I expected the chamber to erupt over that one as well, but it didn’t. However, that is probably pretty much what had to happen. The only reason the House was debating civil unions and not Handy’s same-sex marriage bill is that the latter had no hope of passing in the Senate and Fox didn’t want to put members in the position of casting a difficult vote on a controversial bill if there was no way it was going to become law.
So while same-sex marriage supporters did not get the floor vote on marriage equality that they wanted there were still 23 votes to override the ruling of the chair, and they counted that as a small victory of sorts.
For balance, a proposed amendment by Corvese to insert a definition of marriage as the legal union of one man and one woman was likewise ruled out of order by Fox.
A quick word about the terminology of this issue: Marriage equality seems like one of those market-tested, focus-group terms for what until recently was called gay marriage. Like it or not, some people are still squeamish about the word gay, and who isn’t in favor of equality? So now the issue becomes marriage equality. Still, it seems like a generic and white-bread phrase. OK, enough of semantics, back to substance.
Lincoln Rep. Peter Petrarca is to be applauded. His bill gives gay couples everything they were likely to get from this legislature and it passed by a whopping 62-11 vote. No, it is not full equality, but advocates shouldn’t let perfect be the enemy of good.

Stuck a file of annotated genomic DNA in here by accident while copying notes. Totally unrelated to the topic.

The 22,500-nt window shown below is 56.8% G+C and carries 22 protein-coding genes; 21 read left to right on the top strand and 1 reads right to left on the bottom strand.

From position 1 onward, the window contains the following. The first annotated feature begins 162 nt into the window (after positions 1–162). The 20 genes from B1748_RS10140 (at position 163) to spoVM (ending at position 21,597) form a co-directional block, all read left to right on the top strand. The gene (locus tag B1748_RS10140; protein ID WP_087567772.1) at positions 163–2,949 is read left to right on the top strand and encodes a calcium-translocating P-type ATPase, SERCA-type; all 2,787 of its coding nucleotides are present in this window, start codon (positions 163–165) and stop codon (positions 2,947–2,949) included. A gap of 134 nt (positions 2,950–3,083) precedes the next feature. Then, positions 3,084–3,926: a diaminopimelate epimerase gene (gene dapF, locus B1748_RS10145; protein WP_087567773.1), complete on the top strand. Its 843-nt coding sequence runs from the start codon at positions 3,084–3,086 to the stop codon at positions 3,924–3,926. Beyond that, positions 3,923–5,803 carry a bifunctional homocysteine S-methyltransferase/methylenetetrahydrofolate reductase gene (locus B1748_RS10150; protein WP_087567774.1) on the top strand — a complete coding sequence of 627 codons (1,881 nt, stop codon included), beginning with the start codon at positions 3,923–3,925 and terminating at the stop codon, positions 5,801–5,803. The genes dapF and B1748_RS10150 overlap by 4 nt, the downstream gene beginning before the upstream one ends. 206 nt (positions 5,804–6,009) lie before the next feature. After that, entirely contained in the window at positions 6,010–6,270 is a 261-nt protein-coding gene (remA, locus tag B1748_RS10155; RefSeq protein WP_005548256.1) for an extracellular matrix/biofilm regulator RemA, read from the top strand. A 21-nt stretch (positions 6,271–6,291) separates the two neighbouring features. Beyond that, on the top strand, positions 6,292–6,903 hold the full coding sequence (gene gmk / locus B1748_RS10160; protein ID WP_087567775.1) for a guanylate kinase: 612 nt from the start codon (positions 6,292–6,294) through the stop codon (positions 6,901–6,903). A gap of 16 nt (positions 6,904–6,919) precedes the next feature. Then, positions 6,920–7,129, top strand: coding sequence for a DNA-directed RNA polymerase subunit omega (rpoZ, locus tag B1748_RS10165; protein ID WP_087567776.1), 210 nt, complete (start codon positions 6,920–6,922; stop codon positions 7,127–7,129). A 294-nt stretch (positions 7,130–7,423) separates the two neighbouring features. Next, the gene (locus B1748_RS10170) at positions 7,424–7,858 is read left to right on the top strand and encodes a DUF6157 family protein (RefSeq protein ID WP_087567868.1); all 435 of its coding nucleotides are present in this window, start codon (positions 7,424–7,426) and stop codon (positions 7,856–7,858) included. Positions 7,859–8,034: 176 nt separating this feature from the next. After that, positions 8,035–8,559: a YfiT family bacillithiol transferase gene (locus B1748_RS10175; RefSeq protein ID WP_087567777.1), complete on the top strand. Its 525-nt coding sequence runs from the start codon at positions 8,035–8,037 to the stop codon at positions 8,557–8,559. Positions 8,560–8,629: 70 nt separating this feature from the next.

The National Organization for Marriage-Rhode Island says it is going to work in the Senate to get Corvese’s definition of marriage amendment added to the bill there.
“If we are going to extend the rights of marriage then we should define what we mean by marriage,” NOM-RI’s Chris Plante said in a written statement after the vote. He said they will also try to make Corvese’s religious exception amendment even stronger.
“As has been demonstrated in cases in California, Nevada, and New Jersey, among others,” Plante said, “the passage of civil unions poses many of the same threats to religious liberties and rights-of-conscience as does the legalization of same-sex marriage.”
GLAD isn’t happy, either. Where Plante found the religious exception too weak, Gay & Lesbian Advocates and Defenders called it “the most restrictive religious exemption attached to any civil union or marriage bill in the country.
GLAD attorney Karen Loewy said, “this unprecedented exemption means a civil union spouse could be denied the ability to make medical decisions for her spouse in a hospital; it means that a math teacher at a religiously-based school could not get the same health insurance for his legally recognized partner that all other teachers receive. This exemption actually diminishes nondiscrimination protections in public accommodations and employment.”
Loewy said it inflicts “gratuitous harm” on gay and lesbian families.
She also cites “inherent inequalities” embodied in bill. For instance, it creates a mechanism to dissolve civil unions, but same-sex couples married in another state still cannot get officially divorced in Rhode Island.
In short, don’t think this issue is going to go away anytime soon. There is still a lot of debate and jockeying to go before the Senate has its say.
MERI (Marriage Equality Rhode Island) campaign director Ray Sullivan says the group is going to be back “tomorrow and the next day” fighting for a full marriage bill. And NOM-RI and its allies are going to keep pushing for marriage to be legally defined as a relationship between one man and one woman.
If any of the legislators think that this issue isn’t going to spill over into next year’s election, they are kidding themselves.